So logic does not in all respects hold good for the physical world. What about the mental world? Here I draw on Santayana’s testimony:
Now as a matter of fact there is a psychological sphere to which logic and mathematics do not apply. There, the truth is dramatic. That 2+2=4 is not true of ideas. One idea added to another, in actual intuition [i.e., in conscious experience], makes still only one idea, or it makes three: for the combination, with the relations perceived, forms one complex essence, and yet the original essences remain distinct, as elements in this new whole. This holds true of all moral, aesthetic, and historical units: they are merged and reconstituted with every act of apperception. [Realm of Truth, 410]
Where, then, is logic fully applicable? According to Popper, “Logical necessity exists only in world 3. Logical connection, logical relations, logical necessities, logical incompatibility — all that exists only in world 3. So it exists in our theories about nature. In nature this does not exist, there is no such thing.” [Knowledge and the Body-Mind Problem, 41]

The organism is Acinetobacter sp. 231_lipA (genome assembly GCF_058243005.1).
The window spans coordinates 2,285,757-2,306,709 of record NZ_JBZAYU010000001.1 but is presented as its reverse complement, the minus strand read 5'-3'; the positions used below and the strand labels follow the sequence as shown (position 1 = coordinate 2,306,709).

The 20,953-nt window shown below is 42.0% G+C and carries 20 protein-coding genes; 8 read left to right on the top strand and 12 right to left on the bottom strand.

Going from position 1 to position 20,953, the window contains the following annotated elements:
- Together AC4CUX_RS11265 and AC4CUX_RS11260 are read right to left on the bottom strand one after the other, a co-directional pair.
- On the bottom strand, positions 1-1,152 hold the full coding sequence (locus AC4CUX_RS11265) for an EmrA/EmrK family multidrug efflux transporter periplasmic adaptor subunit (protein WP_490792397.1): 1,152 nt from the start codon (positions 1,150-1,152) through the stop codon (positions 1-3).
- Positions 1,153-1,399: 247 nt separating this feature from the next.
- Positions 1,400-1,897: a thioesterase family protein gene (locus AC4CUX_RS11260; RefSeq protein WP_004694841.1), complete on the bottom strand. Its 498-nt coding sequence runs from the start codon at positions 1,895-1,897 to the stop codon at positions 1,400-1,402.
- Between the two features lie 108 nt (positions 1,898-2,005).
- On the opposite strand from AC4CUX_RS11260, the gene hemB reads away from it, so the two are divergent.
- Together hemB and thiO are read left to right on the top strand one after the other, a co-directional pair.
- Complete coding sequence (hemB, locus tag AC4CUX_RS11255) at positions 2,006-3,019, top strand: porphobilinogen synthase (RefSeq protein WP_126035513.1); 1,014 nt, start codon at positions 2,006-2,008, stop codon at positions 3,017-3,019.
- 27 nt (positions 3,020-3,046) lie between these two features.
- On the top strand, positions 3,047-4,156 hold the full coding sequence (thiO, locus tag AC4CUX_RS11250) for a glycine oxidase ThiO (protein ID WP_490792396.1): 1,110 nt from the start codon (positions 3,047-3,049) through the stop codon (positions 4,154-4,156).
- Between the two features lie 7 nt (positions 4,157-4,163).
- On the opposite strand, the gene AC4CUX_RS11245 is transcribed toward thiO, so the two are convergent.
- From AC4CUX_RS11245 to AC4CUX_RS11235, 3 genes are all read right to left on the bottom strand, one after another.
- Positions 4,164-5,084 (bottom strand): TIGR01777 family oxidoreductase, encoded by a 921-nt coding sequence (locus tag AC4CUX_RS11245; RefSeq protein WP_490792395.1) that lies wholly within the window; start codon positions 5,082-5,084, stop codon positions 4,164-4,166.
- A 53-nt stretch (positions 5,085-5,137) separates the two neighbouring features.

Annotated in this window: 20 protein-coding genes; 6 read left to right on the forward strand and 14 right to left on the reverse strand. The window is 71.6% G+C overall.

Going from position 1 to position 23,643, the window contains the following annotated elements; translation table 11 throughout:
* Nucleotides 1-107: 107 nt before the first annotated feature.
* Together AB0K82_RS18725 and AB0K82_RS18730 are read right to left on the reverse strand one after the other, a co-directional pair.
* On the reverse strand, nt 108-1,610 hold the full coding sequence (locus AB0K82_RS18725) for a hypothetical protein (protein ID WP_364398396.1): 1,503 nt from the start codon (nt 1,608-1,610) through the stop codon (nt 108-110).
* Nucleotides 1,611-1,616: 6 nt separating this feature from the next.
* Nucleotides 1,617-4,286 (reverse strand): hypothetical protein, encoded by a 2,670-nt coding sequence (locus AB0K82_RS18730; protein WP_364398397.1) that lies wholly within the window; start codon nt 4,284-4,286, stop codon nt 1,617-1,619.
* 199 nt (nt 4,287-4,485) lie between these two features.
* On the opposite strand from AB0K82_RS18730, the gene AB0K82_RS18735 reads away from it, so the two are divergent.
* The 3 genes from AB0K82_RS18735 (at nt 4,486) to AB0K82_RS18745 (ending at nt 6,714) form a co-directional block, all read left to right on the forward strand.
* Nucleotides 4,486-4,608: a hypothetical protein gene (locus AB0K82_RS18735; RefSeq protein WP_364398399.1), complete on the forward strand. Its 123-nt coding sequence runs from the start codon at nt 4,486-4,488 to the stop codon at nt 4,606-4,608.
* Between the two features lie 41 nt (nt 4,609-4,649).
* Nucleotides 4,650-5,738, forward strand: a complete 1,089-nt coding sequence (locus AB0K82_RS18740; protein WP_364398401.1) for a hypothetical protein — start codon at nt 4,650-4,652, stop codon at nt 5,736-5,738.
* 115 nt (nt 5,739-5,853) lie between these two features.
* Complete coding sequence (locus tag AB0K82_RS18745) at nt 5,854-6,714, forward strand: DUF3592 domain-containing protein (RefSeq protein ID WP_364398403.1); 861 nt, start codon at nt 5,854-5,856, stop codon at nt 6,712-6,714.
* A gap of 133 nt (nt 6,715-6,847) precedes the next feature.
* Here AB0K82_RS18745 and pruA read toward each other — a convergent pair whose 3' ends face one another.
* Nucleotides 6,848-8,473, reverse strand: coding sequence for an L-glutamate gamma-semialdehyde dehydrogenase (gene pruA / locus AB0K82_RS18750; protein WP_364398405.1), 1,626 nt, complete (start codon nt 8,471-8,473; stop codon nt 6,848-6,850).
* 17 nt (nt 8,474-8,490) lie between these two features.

Santayana regards logic to be “merely a parabolic excursion in the realm of essence.” If a logical construction is true, this truth derives, not from logic, but from conformity to the order of nature.
The only serious value of … logical explorations would lie in their possible relevance to the accidents of existence. It is only in that relation and in that measure that mathematical science would cease to be mere play with ideas and would become true: that is, in a serious sense, would become knowledge. Now the seriousness of mathematics comes precisely of its remarkable and exact relevance to material facts, both familiar and remote. And this in surprising measure. For when once any essence falls within the sphere of truth, all its essential relations do so too: and the necessity of these relations will, on that hypothesis, form a necessary complement to a proposition that happens to be true. This same necessity, however, would have nothing to do with truth if the terms it connects were not exemplified in existence. In this way mathematical calculations far outrunning experiment often [but not always!] turn out to be true of the physical world, as if, per impossible, they could be true a priori. [ibid, 409]